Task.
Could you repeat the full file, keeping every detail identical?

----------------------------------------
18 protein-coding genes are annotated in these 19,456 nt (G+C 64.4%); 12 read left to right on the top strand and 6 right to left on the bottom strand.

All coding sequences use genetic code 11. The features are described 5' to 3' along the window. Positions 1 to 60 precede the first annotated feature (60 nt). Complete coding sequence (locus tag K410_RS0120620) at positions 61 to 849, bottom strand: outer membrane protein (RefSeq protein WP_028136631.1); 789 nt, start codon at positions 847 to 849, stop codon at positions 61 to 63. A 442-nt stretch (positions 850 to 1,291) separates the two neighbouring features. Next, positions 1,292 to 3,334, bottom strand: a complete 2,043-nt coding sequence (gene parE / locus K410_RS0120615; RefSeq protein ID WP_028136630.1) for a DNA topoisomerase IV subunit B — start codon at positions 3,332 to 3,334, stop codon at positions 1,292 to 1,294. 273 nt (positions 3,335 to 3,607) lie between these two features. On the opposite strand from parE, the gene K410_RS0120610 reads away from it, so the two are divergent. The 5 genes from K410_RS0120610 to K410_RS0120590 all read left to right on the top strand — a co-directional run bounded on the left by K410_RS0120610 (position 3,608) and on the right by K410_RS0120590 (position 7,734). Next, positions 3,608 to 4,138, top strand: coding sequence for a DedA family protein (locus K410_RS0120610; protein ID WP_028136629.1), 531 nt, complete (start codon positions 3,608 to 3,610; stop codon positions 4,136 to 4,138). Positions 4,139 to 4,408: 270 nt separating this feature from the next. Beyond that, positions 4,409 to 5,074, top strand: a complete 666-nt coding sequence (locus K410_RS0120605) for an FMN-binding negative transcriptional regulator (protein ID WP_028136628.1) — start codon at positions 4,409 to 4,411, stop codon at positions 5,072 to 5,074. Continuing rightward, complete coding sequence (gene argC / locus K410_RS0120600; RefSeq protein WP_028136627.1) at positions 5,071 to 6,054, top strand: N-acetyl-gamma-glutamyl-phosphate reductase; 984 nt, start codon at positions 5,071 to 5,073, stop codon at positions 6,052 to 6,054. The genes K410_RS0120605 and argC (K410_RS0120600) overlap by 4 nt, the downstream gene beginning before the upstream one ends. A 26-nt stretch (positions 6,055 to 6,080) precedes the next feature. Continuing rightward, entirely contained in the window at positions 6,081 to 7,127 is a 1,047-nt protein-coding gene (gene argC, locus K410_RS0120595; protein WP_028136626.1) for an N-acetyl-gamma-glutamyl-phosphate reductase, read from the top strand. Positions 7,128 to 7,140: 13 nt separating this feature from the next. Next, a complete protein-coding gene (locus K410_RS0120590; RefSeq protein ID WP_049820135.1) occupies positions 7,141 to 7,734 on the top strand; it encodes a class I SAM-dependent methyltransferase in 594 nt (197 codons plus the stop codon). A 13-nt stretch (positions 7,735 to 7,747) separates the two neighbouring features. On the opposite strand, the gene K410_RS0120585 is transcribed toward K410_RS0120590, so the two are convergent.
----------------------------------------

18 protein-coding genes are annotated in these 19,456 nt (G+C 64.4%); 12 read left to right on the top strand and 6 right to left on the bottom strand.

All coding sequences use genetic code 11. The features are described 5' to 3' along the window. Positions 1 to 60 precede the first annotated feature (60 nt). Complete coding sequence (locus tag K410_RS0120620) at positions 61 to 849, bottom strand: outer membrane protein (RefSeq protein WP_028136631.1); 789 nt, start codon at positions 847 to 849, stop codon at positions 61 to 63. A 442-nt stretch (positions 850 to 1,291) separates the two neighbouring features. Next, positions 1,292 to 3,334, bottom strand: a complete 2,043-nt coding sequence (gene parE / locus K410_RS0120615; RefSeq protein ID WP_028136630.1) for a DNA topoisomerase IV subunit B — start codon at positions 3,332 to 3,334, stop codon at positions 1,292 to 1,294. 273 nt (positions 3,335 to 3,607) lie between these two features. On the opposite strand from parE, the gene K410_RS0120610 reads away from it, so the two are divergent. The 5 genes from K410_RS0120610 to K410_RS0120590 all read left to right on the top strand — a co-directional run bounded on the left by K410_RS0120610 (position 3,608) and on the right by K410_RS0120590 (position 7,734). Next, positions 3,608 to 4,138, top strand: coding sequence for a DedA family protein (locus K410_RS0120610; protein ID WP_028136629.1), 531 nt, complete (start codon positions 3,608 to 3,610; stop codon positions 4,136 to 4,138). Positions 4,139 to 4,408: 270 nt separating this feature from the next. Beyond that, positions 4,409 to 5,074, top strand: a complete 666-nt coding sequence (locus K410_RS0120605) for an FMN-binding negative transcriptional regulator (protein ID WP_028136628.1) — start codon at positions 4,409 to 4,411, stop codon at positions 5,072 to 5,074. Continuing rightward, complete coding sequence (gene argC / locus K410_RS0120600; RefSeq protein WP_028136627.1) at positions 5,071 to 6,054, top strand: N-acetyl-gamma-glutamyl-phosphate reductase; 984 nt, start codon at positions 5,071 to 5,073, stop codon at positions 6,052 to 6,054. The genes K410_RS0120605 and argC (K410_RS0120600) overlap by 4 nt, the downstream gene beginning before the upstream one ends. A 26-nt stretch (positions 6,055 to 6,080) precedes the next feature. Continuing rightward, entirely contained in the window at positions 6,081 to 7,127 is a 1,047-nt protein-coding gene (gene argC, locus K410_RS0120595; protein WP_028136626.1) for an N-acetyl-gamma-glutamyl-phosphate reductase, read from the top strand. Positions 7,128 to 7,140: 13 nt separating this feature from the next. Next, a complete protein-coding gene (locus K410_RS0120590; RefSeq protein ID WP_049820135.1) occupies positions 7,141 to 7,734 on the top strand; it encodes a class I SAM-dependent methyltransferase in 594 nt (197 codons plus the stop codon). A 13-nt stretch (positions 7,735 to 7,747) separates the two neighbouring features. On the opposite strand, the gene K410_RS0120585 is transcribed toward K410_RS0120590, so the two are convergent.